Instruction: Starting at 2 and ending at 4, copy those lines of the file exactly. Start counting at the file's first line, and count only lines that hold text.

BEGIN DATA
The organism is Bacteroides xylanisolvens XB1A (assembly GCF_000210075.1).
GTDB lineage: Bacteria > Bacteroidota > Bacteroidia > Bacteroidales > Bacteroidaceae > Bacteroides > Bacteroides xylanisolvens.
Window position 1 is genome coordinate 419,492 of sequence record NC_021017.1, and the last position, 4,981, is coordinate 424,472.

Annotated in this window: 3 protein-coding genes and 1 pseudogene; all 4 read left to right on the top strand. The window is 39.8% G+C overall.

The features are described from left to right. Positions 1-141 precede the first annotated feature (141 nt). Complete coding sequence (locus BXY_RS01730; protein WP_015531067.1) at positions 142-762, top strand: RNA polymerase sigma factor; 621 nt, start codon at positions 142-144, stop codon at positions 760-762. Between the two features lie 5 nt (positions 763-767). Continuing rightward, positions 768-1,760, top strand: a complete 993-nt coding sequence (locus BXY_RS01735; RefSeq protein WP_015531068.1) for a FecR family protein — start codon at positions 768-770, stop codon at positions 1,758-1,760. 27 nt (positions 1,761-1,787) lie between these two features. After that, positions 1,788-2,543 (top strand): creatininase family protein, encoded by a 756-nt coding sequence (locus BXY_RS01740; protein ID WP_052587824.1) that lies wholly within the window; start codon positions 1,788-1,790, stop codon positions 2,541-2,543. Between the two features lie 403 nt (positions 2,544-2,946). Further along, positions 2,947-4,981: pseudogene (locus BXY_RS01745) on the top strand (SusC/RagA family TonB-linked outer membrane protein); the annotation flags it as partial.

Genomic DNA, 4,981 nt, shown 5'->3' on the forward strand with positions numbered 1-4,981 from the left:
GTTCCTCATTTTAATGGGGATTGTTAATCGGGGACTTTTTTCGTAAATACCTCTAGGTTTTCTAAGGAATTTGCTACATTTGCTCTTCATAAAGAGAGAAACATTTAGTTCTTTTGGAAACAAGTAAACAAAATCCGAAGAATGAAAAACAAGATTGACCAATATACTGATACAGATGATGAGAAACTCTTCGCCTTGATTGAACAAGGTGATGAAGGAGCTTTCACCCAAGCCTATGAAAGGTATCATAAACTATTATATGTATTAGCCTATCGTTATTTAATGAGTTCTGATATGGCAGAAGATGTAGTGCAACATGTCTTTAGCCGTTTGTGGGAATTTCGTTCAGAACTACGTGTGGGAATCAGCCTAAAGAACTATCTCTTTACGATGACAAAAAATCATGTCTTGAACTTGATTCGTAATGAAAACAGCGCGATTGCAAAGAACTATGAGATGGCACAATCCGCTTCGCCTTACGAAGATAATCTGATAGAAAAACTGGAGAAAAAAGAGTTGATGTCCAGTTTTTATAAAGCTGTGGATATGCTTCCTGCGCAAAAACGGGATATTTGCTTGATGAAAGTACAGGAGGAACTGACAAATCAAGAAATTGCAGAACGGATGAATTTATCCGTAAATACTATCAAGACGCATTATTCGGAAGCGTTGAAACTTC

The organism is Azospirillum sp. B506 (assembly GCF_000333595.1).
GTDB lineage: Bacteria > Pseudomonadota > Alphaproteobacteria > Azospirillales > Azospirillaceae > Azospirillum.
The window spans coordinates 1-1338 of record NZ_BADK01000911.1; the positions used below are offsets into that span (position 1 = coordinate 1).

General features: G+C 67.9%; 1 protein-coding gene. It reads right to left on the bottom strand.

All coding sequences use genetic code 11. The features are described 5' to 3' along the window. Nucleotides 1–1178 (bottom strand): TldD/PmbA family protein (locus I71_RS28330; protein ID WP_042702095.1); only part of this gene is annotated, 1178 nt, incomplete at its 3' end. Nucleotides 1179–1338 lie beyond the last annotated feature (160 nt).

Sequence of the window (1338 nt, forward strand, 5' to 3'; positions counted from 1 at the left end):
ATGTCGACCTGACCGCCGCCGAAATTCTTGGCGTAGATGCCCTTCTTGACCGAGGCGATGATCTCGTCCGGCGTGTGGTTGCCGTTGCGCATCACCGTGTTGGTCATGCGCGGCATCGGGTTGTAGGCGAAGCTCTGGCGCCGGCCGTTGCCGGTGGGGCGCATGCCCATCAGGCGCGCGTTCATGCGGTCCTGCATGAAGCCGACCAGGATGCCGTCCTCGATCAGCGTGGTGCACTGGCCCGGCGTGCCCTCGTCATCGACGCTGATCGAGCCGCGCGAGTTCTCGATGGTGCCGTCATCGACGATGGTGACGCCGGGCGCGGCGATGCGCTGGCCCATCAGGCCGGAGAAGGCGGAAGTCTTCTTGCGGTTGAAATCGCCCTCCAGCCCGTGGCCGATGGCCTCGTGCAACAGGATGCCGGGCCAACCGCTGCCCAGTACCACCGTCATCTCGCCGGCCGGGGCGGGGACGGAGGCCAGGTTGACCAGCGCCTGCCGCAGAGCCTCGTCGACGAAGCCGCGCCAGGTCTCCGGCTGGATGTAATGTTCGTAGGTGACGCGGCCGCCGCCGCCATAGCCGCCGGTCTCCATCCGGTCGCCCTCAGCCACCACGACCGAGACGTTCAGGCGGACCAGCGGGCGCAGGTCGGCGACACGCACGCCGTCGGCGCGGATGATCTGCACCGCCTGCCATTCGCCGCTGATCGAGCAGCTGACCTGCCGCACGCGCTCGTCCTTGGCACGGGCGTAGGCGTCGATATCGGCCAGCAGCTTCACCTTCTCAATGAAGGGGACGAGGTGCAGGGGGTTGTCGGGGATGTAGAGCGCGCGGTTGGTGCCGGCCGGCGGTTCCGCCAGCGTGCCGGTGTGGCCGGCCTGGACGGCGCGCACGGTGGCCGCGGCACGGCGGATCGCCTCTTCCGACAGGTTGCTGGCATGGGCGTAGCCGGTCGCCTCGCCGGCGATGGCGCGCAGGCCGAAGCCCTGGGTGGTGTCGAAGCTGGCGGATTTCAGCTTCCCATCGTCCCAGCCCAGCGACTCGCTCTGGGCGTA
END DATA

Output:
GTDB lineage: Bacteria > Bacteroidota > Bacteroidia > Bacteroidales > Bacteroidaceae > Bacteroides > Bacteroides xylanisolvens.
Window position 1 is genome coordinate 419,492 of sequence record NC_021017.1, and the last position, 4,981, is coordinate 424,472.

Annotated in this window: 3 protein-coding genes and 1 pseudogene; all 4 read left to right on the top strand. The window is 39.8% G+C overall.